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The IPAs of New England

New England IPAs are big beers, there is a definitive haze to the beer, and brewers embrace the big, bold hops flavors rather than the bitterness of the India pale ales of the past.

Norman Miller Mar 23, 2017 - 8 min read

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Tod Mott brewed the first IPA in New England in 1993 for the Harpoon Brewery (Boston, Massachusetts, and Windsor, Vermont). It was clear and balanced, and—for its time—it was an aggressively hopped beer.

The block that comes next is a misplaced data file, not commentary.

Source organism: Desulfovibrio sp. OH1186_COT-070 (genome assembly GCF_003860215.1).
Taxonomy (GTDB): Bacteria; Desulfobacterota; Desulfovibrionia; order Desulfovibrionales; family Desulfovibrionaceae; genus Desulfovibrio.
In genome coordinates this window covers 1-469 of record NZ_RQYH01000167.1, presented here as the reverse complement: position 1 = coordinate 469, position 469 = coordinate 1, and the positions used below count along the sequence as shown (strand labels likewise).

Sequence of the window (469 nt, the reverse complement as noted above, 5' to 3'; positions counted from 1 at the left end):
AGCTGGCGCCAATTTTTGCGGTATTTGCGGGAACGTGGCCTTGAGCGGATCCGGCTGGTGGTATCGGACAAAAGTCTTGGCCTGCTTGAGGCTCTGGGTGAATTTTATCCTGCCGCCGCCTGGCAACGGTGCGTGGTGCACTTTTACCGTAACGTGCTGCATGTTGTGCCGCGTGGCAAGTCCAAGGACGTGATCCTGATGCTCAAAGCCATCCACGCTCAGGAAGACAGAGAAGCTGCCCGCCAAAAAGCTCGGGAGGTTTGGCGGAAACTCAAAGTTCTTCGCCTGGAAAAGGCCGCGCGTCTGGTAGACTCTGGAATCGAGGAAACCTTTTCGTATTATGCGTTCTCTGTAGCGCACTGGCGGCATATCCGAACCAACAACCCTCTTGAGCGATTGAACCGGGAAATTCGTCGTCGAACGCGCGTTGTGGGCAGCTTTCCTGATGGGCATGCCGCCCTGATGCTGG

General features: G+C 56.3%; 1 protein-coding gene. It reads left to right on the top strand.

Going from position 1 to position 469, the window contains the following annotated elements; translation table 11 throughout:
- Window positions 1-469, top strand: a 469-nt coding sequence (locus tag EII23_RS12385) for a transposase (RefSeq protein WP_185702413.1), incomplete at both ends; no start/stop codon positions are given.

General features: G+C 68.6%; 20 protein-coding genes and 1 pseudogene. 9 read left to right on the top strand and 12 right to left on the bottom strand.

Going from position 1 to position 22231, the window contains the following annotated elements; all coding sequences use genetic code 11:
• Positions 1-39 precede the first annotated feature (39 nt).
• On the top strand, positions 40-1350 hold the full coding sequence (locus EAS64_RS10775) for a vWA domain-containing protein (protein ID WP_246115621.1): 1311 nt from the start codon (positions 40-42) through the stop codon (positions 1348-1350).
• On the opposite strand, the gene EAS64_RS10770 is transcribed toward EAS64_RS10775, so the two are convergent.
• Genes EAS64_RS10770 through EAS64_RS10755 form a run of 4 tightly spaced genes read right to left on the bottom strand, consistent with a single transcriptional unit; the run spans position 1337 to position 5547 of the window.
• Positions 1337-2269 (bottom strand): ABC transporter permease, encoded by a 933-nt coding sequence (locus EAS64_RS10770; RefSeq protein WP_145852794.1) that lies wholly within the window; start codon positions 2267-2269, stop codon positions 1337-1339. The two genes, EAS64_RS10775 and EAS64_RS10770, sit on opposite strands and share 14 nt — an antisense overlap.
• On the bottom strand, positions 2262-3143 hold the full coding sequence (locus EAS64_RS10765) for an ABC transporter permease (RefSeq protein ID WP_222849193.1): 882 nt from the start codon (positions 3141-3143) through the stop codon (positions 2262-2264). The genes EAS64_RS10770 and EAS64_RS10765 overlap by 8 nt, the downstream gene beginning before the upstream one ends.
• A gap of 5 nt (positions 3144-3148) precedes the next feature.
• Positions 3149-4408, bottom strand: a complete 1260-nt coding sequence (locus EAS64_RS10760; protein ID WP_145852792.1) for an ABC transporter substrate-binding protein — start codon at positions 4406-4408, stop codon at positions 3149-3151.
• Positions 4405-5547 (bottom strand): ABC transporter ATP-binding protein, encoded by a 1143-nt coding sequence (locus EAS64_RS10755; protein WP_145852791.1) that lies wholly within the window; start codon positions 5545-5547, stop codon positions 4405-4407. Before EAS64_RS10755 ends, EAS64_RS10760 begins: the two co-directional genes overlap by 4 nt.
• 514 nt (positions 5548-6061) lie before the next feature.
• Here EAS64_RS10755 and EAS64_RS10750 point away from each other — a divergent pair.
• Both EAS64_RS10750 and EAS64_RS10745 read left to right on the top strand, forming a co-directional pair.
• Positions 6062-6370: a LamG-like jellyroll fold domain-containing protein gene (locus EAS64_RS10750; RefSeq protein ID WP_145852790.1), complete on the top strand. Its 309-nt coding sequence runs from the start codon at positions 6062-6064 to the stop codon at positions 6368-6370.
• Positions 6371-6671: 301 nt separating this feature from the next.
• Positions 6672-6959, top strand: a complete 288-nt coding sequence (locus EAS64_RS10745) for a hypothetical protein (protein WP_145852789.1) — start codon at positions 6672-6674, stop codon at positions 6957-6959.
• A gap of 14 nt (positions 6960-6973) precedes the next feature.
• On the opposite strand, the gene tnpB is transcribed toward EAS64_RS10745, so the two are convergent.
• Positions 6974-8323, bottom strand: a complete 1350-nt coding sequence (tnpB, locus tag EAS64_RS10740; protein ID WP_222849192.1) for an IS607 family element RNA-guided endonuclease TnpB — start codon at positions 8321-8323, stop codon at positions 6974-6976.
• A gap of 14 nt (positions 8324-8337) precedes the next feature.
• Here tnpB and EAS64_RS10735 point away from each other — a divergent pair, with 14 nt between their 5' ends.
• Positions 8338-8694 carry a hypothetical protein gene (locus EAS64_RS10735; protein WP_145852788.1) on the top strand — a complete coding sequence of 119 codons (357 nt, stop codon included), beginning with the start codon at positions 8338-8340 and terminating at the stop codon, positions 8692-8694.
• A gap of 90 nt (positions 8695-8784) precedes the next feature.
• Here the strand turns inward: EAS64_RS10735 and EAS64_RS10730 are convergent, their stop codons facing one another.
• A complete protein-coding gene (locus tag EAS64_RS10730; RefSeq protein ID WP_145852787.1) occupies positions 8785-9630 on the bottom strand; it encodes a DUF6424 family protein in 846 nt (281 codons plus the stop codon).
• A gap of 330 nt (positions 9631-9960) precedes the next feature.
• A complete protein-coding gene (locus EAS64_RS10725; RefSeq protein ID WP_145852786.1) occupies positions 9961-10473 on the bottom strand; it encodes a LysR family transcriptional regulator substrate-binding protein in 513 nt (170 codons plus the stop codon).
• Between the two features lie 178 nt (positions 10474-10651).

Harpoon IPA is still a popular beer, but IPAs in New England have changed significantly in the twenty-plus years since Mott first poured the hops into the boil. “I think people’s palates have changed,” says Mott, the veteran brewer who now owns and operates Tributary Brewing Company in Kittery, Maine. “Nowadays, people expect it to be hops-forward and not too bitter. Compared to today, the Harpoon IPA is like a pale ale.”

India pale ales and their bigger brothers rule supreme in world of New England breweries, with breweries such as The Alchemist, Hill Farmstead, and Lawson’s Finest Liquids in Vermont; Trillium Brewing Company and Tree House Brewing Company in Massachusetts; and Bissell Brothers in Maine being responsible for some of the most sought-after beers in the country.

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